4. Rhubarb jam, made from the last our home-grown rhubarb that we salvaged after the frost had hit. Brian used this very simple recipe that he found on a site called Leite's Culinaria. The only ingredients are rhubarb, sugar, water, and a lemon, but you use every part of the lemon: the juice, the rinds and the seeds, which supply the pectin to make the jam jell. Brian had his doubts about how well this would work, so he kept poking at the seeds in their little cheesecloth pouch to get them to make sure they were doing their job, with the result that the jam actually came out slightly too well jelled, with a consistency more like jellied cranberry sauce. (He thinks if he tries it again, he might put the lemon pips in a tea strainer instead and just leave them be.) He also didn't go through the whole process of canning the jam properly, in sealed, sterilized jars. Instead, he just scooped it into clean jars and stored it in the fridge. With the amount of sugar that's in it, it's hard to imagine that any bacteria could grow in it anyhow.

5. Ice box garlic pickles, made from last summer's extremely bountiful cucumber crop. We made jar after jar of these last summer, eventually switching from dill pickles to garlic pickles because we used up all our dill, and by Thanksgiving day, we still had two jars left. Fortunately, my kith and kin were happy to help us dispose of them. The recipe, as passed down from Brian's mom, is:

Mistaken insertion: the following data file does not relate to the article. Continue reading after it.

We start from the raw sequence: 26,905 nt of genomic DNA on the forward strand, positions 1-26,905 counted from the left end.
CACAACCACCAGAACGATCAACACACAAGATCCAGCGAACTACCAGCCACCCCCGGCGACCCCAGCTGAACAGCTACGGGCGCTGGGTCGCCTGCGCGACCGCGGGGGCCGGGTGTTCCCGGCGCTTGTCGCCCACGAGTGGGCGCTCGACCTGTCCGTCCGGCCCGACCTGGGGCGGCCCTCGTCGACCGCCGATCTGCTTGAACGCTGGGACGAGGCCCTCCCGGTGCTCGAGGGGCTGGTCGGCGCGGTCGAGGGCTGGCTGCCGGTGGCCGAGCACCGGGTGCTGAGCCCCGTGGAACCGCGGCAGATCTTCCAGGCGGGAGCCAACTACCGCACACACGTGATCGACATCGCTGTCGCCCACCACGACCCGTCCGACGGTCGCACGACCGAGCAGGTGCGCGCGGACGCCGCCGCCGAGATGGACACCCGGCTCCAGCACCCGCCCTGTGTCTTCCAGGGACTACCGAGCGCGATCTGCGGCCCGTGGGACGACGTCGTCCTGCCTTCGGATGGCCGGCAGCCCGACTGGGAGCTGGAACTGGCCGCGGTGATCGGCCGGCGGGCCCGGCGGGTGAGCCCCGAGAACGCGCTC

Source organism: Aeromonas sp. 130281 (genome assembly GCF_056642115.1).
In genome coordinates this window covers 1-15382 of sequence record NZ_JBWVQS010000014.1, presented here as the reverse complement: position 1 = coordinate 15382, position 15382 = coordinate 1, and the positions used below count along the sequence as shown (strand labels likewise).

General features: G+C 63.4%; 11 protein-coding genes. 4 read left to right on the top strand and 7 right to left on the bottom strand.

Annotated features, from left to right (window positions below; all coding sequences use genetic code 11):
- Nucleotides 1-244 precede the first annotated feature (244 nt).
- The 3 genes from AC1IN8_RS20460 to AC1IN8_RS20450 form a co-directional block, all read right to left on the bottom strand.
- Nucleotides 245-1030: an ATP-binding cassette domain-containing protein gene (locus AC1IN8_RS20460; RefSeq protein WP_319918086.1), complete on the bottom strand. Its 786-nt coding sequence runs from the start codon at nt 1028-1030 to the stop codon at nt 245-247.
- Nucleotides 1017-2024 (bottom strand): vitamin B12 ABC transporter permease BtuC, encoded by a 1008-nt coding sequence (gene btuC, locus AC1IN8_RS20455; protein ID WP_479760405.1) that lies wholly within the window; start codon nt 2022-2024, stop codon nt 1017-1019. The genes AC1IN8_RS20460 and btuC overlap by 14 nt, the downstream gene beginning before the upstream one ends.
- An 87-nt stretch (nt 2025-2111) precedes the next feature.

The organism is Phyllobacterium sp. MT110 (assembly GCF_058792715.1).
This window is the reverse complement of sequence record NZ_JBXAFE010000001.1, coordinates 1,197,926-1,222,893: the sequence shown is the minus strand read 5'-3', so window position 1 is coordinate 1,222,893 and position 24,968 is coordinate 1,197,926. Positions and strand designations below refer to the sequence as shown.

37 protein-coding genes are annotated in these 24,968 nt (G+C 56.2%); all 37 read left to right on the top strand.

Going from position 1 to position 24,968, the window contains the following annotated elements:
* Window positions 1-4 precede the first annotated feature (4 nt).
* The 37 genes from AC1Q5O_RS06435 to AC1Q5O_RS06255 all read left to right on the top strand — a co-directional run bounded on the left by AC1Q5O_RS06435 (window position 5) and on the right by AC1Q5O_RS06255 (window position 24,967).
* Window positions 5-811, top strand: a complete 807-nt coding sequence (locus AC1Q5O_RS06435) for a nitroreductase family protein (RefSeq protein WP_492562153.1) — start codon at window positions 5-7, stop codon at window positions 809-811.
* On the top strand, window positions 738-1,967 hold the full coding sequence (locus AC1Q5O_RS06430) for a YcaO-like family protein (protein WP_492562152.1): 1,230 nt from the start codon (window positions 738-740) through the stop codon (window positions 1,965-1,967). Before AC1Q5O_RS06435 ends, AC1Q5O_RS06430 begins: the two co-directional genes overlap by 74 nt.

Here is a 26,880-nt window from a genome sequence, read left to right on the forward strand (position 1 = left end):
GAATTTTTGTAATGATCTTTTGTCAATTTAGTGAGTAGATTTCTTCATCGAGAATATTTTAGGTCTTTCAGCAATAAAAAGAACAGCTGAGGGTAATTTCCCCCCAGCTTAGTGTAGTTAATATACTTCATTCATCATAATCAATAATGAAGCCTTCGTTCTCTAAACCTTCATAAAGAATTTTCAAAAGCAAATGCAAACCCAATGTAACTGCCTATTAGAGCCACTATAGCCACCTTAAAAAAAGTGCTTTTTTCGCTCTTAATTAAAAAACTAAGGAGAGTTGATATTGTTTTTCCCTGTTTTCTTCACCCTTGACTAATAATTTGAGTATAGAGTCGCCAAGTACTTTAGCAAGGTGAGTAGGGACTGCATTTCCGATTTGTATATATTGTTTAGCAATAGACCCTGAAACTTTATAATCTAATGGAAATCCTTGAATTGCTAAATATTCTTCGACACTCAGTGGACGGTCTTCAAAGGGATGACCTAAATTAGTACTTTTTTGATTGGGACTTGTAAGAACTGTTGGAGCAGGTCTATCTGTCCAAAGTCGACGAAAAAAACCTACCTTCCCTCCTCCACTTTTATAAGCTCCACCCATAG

1. Slice up about a dozen 5-inch cucumbers and stuff them in a jar with 4-5 sprigs of dill.
  2. Combine 1 quart water, 3/4 cup vinegar, 1/3 cup kosher salt, and 4 cloves sliced garlic, and pour it over the cucumbers. (The original recipe called for this mixture to be boiled for 5 minutes first and poured on while still hot, but Brian's mom started letting it cool first to keep the pickles crisper. Brian has taken this one step further and no longer cooks the brine at all, which is one reason our pickles lasted until Thanksgiving without going completely limp.)
  3. Store the jars in the fridge. They'll be ready to eat in 2 days, but better after 4, and they'll stay good for...well, as long as four months, as we've now discovered. They will be very salty after sitting in the brine that long, but some people (my sister in particular) seem to like them that way.
So that's how we contributed this year to a homemade, home-grown Thanksgiving feast. (We also ended up putting up several guests in our home after my parents' house developed an unforeseen plumbing problem, but that's another story.) Happy Thanksgiving to all! (And yes, now it's okay to start putting up the Christmas decorations.)